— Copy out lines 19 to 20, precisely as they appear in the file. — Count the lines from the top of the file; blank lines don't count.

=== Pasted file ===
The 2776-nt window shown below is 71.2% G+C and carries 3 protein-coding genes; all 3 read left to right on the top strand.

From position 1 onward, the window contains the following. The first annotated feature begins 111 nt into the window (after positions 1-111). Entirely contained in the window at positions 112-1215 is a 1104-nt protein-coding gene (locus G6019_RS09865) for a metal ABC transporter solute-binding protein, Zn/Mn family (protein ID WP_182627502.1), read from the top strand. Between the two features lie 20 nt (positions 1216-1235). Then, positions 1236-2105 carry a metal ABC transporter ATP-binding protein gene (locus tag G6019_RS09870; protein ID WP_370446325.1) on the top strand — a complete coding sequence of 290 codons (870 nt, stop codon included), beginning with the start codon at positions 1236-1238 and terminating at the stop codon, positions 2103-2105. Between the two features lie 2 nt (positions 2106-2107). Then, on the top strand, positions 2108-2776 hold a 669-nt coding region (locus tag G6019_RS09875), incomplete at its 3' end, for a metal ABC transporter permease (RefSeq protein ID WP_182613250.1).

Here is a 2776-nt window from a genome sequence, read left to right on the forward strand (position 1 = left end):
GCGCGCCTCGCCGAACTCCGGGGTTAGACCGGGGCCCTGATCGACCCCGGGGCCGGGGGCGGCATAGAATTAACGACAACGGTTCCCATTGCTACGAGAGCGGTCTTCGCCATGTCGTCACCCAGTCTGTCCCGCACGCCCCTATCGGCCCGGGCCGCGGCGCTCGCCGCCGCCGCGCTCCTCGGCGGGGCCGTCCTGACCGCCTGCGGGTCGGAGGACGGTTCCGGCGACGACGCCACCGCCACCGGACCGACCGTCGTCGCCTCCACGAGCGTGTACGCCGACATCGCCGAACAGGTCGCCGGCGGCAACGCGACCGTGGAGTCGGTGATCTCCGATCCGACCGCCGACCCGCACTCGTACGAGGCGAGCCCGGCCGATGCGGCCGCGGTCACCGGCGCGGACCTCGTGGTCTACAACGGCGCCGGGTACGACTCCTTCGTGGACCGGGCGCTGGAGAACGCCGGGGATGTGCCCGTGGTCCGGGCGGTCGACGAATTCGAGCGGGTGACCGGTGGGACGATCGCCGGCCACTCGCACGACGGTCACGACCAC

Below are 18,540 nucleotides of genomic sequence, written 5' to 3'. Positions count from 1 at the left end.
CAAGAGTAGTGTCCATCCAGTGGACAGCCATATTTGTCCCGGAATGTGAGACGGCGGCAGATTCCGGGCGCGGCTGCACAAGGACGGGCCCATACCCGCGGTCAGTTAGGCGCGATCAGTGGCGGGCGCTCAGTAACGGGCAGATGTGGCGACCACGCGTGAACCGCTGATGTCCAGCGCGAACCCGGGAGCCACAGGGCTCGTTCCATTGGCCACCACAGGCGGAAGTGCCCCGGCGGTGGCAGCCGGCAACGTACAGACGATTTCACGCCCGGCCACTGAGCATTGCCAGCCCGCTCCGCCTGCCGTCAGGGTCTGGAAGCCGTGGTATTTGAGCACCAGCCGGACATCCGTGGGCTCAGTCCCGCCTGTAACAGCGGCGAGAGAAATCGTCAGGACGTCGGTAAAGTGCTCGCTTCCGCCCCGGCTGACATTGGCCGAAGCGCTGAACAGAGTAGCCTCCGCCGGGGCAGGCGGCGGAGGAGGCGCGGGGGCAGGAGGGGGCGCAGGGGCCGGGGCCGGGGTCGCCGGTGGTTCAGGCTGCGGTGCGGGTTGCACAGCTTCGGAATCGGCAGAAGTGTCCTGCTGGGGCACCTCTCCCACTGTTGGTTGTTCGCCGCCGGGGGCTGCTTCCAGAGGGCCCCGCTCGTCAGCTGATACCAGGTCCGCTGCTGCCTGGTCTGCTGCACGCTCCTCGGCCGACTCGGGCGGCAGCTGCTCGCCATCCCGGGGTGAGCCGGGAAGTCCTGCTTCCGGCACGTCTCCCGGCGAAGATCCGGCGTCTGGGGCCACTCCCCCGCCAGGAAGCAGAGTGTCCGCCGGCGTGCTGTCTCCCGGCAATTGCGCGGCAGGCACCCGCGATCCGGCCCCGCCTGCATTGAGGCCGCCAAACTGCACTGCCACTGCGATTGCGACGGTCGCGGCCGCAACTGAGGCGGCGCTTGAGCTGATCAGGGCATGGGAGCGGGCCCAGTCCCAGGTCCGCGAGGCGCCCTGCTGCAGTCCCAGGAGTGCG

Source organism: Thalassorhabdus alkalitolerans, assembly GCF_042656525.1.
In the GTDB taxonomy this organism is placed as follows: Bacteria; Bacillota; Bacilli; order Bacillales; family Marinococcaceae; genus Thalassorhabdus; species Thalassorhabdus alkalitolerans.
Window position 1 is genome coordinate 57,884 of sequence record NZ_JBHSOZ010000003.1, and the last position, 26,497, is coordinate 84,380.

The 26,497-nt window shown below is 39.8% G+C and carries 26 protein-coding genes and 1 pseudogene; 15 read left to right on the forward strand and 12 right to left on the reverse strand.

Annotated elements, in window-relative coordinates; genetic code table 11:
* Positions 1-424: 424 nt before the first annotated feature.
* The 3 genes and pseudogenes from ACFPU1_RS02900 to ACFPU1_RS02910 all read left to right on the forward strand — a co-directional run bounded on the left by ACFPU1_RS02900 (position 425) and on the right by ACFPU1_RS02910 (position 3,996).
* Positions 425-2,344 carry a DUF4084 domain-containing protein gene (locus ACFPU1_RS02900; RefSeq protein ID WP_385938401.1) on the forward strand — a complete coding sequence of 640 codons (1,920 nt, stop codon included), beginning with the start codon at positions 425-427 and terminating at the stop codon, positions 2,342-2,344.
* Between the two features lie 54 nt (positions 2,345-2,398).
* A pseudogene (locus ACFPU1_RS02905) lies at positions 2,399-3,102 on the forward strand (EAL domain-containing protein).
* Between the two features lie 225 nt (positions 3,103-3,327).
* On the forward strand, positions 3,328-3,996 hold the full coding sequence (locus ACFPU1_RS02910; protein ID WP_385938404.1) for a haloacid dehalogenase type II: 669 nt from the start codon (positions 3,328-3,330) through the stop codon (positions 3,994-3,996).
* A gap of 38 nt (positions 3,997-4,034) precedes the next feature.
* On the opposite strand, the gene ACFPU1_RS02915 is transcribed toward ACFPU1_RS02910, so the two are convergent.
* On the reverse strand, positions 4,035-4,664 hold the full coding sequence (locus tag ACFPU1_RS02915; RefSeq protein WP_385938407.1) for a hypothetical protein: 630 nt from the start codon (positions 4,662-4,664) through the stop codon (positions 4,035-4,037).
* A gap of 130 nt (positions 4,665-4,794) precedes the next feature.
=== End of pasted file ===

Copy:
* A gap of 38 nt (positions 3,997-4,034) precedes the next feature.
* On the opposite strand, the gene ACFPU1_RS02915 is transcribed toward ACFPU1_RS02910, so the two are convergent.